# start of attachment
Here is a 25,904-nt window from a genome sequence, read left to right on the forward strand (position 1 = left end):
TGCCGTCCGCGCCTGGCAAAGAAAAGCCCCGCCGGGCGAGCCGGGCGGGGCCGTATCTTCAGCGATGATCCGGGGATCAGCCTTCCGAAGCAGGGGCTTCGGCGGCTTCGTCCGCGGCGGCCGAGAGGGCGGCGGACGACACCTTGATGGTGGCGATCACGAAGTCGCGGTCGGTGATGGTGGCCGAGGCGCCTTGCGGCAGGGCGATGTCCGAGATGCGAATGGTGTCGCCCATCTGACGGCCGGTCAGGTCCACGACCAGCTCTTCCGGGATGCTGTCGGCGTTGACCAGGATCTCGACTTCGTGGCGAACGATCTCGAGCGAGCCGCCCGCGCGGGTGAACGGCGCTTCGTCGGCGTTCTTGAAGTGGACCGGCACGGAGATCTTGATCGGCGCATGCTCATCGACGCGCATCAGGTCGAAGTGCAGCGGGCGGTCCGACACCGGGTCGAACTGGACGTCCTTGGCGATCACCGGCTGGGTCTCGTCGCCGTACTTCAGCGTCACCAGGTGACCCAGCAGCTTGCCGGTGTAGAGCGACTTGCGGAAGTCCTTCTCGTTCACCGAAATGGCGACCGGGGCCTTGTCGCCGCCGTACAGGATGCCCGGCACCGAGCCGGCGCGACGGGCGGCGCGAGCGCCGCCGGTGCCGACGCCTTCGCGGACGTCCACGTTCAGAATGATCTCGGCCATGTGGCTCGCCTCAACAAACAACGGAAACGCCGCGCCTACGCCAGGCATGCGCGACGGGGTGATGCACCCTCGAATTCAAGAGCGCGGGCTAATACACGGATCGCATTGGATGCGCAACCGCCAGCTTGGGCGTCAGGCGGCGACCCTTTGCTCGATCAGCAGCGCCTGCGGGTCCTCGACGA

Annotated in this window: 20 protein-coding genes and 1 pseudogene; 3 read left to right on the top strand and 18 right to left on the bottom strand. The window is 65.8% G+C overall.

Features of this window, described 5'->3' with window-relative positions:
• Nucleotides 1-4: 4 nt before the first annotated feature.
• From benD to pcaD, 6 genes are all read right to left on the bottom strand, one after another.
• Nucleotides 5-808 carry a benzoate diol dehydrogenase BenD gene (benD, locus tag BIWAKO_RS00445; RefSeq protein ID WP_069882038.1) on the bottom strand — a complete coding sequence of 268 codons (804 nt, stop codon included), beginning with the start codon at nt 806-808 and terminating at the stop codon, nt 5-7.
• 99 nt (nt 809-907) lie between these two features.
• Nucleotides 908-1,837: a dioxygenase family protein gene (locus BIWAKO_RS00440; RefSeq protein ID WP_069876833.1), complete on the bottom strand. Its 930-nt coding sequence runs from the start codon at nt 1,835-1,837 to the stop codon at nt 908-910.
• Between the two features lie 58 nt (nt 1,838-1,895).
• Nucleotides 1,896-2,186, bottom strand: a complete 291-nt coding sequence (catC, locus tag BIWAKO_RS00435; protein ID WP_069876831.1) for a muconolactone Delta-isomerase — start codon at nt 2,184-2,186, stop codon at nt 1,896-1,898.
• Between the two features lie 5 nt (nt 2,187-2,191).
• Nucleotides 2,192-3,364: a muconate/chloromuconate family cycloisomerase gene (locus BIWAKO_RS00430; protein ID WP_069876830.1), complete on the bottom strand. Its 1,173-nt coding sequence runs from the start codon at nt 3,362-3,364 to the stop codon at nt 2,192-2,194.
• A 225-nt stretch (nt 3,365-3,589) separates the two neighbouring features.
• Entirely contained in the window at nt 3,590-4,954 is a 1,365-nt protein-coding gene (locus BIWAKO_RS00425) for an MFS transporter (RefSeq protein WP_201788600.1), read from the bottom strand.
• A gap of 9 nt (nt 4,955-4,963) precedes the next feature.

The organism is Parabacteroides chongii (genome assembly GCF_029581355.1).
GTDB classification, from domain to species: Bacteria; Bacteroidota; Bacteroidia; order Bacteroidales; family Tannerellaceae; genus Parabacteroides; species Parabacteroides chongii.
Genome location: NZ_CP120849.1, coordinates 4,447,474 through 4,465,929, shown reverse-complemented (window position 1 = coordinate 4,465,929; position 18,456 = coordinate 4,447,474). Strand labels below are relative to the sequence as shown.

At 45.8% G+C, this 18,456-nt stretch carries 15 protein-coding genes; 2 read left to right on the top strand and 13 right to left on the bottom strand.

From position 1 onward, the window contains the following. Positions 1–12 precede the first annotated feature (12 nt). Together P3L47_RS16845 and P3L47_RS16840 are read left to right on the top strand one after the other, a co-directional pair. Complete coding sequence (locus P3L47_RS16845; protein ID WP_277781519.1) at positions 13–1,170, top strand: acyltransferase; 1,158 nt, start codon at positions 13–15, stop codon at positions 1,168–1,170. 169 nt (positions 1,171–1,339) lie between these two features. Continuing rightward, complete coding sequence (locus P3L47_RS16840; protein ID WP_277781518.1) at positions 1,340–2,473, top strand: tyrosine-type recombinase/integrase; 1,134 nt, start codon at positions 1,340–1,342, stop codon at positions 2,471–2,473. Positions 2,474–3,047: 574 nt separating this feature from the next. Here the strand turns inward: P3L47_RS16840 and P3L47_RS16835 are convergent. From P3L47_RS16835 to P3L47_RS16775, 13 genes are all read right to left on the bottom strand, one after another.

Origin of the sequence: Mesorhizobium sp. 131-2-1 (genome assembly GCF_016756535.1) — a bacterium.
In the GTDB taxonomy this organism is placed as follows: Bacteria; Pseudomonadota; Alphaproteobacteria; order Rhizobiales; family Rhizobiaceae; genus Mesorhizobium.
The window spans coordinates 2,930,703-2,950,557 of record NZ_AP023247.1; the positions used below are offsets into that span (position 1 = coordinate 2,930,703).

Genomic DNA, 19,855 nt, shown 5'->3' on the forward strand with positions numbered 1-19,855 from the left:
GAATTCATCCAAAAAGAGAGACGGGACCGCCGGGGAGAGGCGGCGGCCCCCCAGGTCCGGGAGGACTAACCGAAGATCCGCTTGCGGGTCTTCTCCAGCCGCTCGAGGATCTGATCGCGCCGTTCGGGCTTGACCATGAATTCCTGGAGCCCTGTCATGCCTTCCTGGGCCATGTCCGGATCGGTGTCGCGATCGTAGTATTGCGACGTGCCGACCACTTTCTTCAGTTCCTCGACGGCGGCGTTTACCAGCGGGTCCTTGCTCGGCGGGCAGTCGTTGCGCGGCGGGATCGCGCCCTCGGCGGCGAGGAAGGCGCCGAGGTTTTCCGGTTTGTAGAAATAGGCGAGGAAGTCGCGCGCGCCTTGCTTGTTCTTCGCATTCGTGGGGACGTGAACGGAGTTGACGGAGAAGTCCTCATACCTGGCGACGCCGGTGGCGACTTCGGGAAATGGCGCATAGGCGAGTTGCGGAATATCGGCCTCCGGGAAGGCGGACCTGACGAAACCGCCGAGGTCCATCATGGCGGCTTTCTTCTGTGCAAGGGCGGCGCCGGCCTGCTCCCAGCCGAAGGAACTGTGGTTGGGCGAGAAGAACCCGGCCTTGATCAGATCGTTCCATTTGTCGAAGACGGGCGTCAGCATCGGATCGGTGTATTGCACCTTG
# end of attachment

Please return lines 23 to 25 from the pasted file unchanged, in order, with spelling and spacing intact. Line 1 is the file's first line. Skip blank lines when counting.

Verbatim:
In the GTDB taxonomy this organism is placed as follows: Bacteria; Pseudomonadota; Alphaproteobacteria; order Rhizobiales; family Rhizobiaceae; genus Mesorhizobium.
The window spans coordinates 2,930,703-2,950,557 of record NZ_AP023247.1; the positions used below are offsets into that span (position 1 = coordinate 2,930,703).

Genomic DNA, 19,855 nt, shown 5'->3' on the forward strand with positions numbered 1-19,855 from the left: